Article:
Also able to give advise as to fittings.
Gank/Tank. Yield/Protection.

In the end we need EVE UNI to step up and get these new players into their fold.
(blatant EVE UNI advert)

I have never been in EVE UNI but have fought them on a couple of occasions and know they have some very skilled and intelligent players.

I say remove NPC corps after a week or two and give them options for joining qualified high sec corps/alliances that fit their interests.

NPC corps are full of idiots. Having been in and out of them on numerous occasions in my corp hopping i have seen some
bad advice. This needs to stop.
Sara Mars
The Scope
Gallente Federation
#16 - 2013-01-24 19:49:41 UTC
Maybe strategy games are not for you, then again EVE could use more miners. You learn by doing as in RL, CCP or the playerbase should not have to wipe your ass because you don't know how to warp from point A to B.
Ana Vyr
Vyral Technologies
#17 - 2013-01-24 19:50:55 UTC
When I got started, I read a lot, and asked questions on the new pilot forums, but I agree that being shown something in person by somebody is extremely helpful.
Luke Visteen
#18 - 2013-01-24 19:51:35 UTC
In my humble opinion, the best way is to find a training corporation that is run by your fellow countrymen (or people who speak your first languauge, i.e mothertongue).

o7

.

Rengerel en Distel
#19 - 2013-01-24 20:13:32 UTC
The starter corps and rookie help are there for a reason ... to get you immediately into the social aspect of the game. You'll find out quickly who are the jerks and who are the helpers. You find out right away, that there are people who have nothing better to do with their time than to try and grief you. It's a great teaching tool that too many vets squash by telling everyone they need to get into a player corp ASAP.

With the increase in shiptoasting, the Report timer needs to be shortened.

Catalyst XI
A.G. Vulcan Stettin
#20 - 2013-01-24 20:15:17 UTC  |  Edited by: Catalyst XI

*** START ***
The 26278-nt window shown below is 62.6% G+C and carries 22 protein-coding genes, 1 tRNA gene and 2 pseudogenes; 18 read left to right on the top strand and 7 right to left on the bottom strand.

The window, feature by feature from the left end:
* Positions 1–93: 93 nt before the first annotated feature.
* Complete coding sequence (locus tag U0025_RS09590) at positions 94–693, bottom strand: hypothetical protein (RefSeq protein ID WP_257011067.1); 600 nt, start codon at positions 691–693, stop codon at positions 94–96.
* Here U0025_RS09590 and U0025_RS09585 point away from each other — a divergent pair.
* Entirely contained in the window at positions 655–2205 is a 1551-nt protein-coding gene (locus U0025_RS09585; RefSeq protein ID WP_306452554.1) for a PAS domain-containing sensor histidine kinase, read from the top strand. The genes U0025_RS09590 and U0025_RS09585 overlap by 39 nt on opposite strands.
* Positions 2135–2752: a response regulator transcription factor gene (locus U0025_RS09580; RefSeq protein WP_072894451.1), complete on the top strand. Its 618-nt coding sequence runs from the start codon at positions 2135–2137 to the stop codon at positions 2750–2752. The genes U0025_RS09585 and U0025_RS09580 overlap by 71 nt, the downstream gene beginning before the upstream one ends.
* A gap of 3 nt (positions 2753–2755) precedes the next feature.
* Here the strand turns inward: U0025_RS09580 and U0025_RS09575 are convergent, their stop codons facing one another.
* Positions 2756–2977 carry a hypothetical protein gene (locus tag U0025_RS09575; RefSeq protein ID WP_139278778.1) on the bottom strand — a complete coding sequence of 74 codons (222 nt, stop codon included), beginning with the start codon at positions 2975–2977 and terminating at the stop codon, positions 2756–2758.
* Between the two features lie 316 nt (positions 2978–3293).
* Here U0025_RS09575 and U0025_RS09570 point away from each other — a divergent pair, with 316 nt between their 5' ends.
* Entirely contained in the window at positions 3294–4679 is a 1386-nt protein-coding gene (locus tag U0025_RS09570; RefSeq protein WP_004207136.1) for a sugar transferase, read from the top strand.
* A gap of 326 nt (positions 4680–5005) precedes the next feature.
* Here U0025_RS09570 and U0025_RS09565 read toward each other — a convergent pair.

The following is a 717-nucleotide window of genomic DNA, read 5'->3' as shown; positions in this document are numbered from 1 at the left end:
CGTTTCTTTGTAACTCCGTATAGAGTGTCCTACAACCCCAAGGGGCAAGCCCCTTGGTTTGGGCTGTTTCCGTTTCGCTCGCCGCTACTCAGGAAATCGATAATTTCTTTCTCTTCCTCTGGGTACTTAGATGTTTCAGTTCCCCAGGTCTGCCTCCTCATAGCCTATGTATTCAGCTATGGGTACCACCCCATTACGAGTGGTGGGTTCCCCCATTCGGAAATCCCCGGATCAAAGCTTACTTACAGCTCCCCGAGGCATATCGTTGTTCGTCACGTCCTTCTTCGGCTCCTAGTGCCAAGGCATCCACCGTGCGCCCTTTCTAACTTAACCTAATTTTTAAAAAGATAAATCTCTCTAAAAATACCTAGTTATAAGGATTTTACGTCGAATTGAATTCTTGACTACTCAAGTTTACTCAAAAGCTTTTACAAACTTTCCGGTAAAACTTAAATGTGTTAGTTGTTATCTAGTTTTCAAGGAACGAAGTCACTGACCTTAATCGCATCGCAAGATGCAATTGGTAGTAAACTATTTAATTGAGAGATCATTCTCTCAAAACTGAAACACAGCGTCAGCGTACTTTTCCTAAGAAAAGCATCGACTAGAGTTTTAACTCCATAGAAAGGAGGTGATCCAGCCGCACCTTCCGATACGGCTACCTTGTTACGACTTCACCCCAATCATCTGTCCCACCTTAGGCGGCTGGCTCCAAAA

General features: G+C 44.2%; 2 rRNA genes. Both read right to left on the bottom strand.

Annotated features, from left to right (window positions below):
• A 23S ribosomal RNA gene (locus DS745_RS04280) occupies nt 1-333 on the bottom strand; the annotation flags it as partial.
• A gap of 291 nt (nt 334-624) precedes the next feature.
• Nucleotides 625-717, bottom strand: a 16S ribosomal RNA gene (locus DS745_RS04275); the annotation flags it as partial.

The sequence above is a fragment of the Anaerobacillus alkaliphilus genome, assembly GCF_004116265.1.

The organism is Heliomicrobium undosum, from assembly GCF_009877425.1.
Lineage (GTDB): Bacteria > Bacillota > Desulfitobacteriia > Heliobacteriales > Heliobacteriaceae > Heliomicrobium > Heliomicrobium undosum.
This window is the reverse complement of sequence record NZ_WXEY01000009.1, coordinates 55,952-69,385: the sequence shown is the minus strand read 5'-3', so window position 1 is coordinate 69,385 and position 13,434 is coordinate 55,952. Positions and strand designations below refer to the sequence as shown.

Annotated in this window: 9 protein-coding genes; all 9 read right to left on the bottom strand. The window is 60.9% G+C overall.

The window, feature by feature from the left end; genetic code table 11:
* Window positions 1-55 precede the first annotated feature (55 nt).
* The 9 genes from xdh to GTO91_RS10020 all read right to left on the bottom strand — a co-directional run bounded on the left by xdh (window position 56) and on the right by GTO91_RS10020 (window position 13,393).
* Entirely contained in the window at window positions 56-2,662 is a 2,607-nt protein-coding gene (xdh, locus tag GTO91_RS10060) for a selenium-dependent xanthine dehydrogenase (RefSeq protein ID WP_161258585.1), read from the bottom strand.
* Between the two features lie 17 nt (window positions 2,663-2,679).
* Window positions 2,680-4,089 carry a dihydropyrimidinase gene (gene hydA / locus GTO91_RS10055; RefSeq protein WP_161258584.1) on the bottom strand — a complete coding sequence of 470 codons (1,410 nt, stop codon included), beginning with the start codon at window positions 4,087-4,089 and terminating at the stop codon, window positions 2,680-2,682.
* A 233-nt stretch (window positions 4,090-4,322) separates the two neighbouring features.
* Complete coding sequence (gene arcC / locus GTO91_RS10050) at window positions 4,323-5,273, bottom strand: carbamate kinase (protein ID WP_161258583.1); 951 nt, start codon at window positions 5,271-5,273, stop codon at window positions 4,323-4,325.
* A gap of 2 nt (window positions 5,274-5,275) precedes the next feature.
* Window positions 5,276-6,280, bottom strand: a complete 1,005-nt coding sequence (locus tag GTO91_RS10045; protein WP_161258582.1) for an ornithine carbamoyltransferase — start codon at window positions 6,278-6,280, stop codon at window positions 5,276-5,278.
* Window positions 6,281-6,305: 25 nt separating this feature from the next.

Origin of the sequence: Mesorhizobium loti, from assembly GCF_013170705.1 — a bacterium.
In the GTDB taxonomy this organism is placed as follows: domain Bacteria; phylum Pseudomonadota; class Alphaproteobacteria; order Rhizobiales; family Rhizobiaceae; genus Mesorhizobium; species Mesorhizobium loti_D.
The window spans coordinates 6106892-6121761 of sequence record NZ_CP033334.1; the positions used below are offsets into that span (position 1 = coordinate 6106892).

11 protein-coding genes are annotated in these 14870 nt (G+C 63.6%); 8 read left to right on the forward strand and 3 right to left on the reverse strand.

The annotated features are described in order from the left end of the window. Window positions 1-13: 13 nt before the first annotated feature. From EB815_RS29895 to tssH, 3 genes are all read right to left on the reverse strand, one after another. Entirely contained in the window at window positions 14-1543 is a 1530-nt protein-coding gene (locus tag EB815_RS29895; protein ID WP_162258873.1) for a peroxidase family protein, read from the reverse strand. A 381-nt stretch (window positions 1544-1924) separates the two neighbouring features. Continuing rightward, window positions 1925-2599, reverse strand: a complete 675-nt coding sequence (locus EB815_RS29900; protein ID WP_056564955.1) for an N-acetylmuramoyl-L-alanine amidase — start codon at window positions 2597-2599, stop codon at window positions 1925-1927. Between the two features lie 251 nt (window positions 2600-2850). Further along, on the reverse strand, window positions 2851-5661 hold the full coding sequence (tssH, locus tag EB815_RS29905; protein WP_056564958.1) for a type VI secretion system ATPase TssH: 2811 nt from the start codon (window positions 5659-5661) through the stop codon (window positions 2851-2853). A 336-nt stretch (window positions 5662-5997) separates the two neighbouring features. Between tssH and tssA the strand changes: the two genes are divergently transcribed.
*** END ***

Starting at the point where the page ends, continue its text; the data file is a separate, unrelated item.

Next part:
There are two types of eve players

Those who learn from experience.

and those who Learn from other people.

I went solo into lowsec 2 weeks into my eve career. I died a lot. got a few kills here and there. But the main thing is each time i fought somebody, if i died or not i still gained some sort of experience, for example learning to pulse mwd when orbiting after running out of cap, ect ect. each time i died i would dissect the fight in my head and think about what i did wrong and what my opponent did right.

Now some may say somebody could have told me those things, but i say to them, when your dad/mom/ whoever taught you to ride a bike for the first time did they spend anytime at all explaining how to turn the pedals, how maneuver with the steering wheel ect.? no ofc they didn't, they just sat you on the bike and let you figure it out. And the result? riding a bike becomes second nature becasue you figured it out yourself.

Pvp in eve is the same way. And the Hard way is still the best way, some people just cant handle that, usually becasue they dont want to dedicate that much time to it.

also im not saying i never learned anything from others, when i joined rvb for example, i learned a great deal from watching and fighting alongside others, but i never had anybody explicitly mentor me.
I always rather fight, then talk about how to fight.

some people are just so risk averse that they dont see the value in losing a fight, and are blinded by the financial setbacks of losing a ship.